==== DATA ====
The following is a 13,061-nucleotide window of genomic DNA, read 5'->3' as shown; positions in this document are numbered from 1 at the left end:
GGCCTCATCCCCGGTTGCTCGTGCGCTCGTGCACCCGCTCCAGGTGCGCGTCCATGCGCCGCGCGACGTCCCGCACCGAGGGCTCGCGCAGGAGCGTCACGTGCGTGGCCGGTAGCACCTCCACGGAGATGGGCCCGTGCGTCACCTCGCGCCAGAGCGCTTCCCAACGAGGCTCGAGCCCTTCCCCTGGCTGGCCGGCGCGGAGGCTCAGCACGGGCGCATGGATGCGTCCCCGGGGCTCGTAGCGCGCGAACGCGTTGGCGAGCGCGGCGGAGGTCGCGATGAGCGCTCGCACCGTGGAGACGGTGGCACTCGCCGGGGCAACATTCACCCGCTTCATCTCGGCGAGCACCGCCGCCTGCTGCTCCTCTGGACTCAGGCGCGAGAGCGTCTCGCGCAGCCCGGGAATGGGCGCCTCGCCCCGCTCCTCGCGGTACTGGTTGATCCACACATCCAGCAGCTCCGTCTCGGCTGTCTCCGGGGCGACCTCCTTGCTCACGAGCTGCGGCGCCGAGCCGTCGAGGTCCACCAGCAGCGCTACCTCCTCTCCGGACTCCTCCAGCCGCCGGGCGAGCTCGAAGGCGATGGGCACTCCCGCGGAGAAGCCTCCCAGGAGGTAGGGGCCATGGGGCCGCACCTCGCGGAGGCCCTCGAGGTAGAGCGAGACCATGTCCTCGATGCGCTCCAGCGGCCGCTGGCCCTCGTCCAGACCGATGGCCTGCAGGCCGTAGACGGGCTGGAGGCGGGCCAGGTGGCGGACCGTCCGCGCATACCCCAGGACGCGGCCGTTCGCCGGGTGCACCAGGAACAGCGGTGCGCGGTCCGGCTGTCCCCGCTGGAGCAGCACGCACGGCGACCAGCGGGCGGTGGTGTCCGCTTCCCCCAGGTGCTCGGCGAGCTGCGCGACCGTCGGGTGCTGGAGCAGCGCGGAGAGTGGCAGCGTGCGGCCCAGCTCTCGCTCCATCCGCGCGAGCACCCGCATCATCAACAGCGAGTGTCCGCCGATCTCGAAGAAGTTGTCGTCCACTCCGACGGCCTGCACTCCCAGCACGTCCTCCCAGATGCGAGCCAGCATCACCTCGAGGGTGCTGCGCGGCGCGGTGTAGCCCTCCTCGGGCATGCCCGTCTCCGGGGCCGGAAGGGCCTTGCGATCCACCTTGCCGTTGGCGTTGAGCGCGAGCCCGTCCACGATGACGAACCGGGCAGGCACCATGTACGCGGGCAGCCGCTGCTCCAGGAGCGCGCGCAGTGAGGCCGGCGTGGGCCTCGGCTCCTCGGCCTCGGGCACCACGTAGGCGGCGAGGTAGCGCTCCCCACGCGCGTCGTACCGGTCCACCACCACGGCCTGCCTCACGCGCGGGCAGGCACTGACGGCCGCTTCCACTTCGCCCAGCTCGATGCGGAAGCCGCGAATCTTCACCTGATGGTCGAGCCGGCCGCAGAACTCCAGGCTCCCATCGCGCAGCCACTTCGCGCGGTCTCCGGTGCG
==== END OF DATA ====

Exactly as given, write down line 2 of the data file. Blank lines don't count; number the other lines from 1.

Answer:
GGCCTCATCCCCGGTTGCTCGTGCGCTCGTGCACCCGCTCCAGGTGCGCGTCCATGCGCCGCGCGACGTCCCGCACCGAGGGCTCGCGCAGGAGCGTCACGTGCGTGGCCGGTAGCACCTCCACGGAGATGGGCCCGTGCGTCACCTCGCGCCAGAGCGCTTCCCAACGAGGCTCGAGCCCTTCCCCTGGCTGGCCGGCGCGGAGGCTCAGCACGGGCGCATGGATGCGTCCCCGGGGCTCGTAGCGCGCGAACGCGTTGGCGAGCGCGGCGGAGGTCGCGATGAGCGCTCGCACCGTGGAGACGGTGGCACTCGCCGGGGCAACATTCACCCGCTTCATCTCGGCGAGCACCGCCGCCTGCTGCTCCTCTGGACTCAGGCGCGAGAGCGTCTCGCGCAGCCCGGGAATGGGCGCCTCGCCCCGCTCCTCGCGGTACTGGTTGATCCACACATCCAGCAGCTCCGTCTCGGCTGTCTCCGGGGCGACCTCCTTGCTCACGAGCTGCGGCGCCGAGCCGTCGAGGTCCACCAGCAGCGCTACCTCCTCTCCGGACTCCTCCAGCCGCCGGGCGAGCTCGAAGGCGATGGGCACTCCCGCGGAGAAGCCTCCCAGGAGGTAGGGGCCATGGGGCCGCACCTCGCGGAGGCCCTCGAGGTAGAGCGAGACCATGTCCTCGATGCGCTCCAGCGGCCGCTGGCCCTCGTCCAGACCGATGGCCTGCAGGCCGTAGACGGGCTGGAGGCGGGCCAGGTGGCGGACCGTCCGCGCATACCCCAGGACGCGGCCGTTCGCCGGGTGCACCAGGAACAGCGGTGCGCGGTCCGGCTGTCCCCGCTGGAGCAGCACGCACGGCGACCAGCGGGCGGTGGTGTCCGCTTCCCCCAGGTGCTCGGCGAGCTGCGCGACCGTCGGGTGCTGGAGCAGCGCGGAGAGTGGCAGCGTGCGGCCCAGCTCTCGCTCCATCCGCGCGAGCACCCGCATCATCAACAGCGAGTGTCCGCCGATCTCGAAGAAGTTGTCGTCCACTCCGACGGCCTGCACTCCCAGCACGTCCTCCCAGATGCGAGCCAGCATCACCTCGAGGGTGCTGCGCGGCGCGGTGTAGCCCTCCTCGGGCATGCCCGTCTCCGGGGCCGGAAGGGCCTTGCGATCCACCTTGCCGTTGGCGTTGAGCGCGAGCCCGTCCACGATGACGAACCGGGCAGGCACCATGTACGCGGGCAGCCGCTGCTCCAGGAGCGCGCGCAGTGAGGCCGGCGTGGGCCTCGGCTCCTCGGCCTCGGGCACCACGTAGGCGGCGAGGTAGCGCTCCCCACGCGCGTCGTACCGGTCCACCACCACGGCCTGCCTCACGCGCGGGCAGGCACTGACGGCCGCTTCCACTTCGCCCAGCTCGATGCGGAAGCCGCGAATCTTCACCTGATGGTCGAGCCGGCCGCAGAACTCCAGGCTCCCATCGCGCAGCCACTTCGCGCGGTCTCCGGTGCG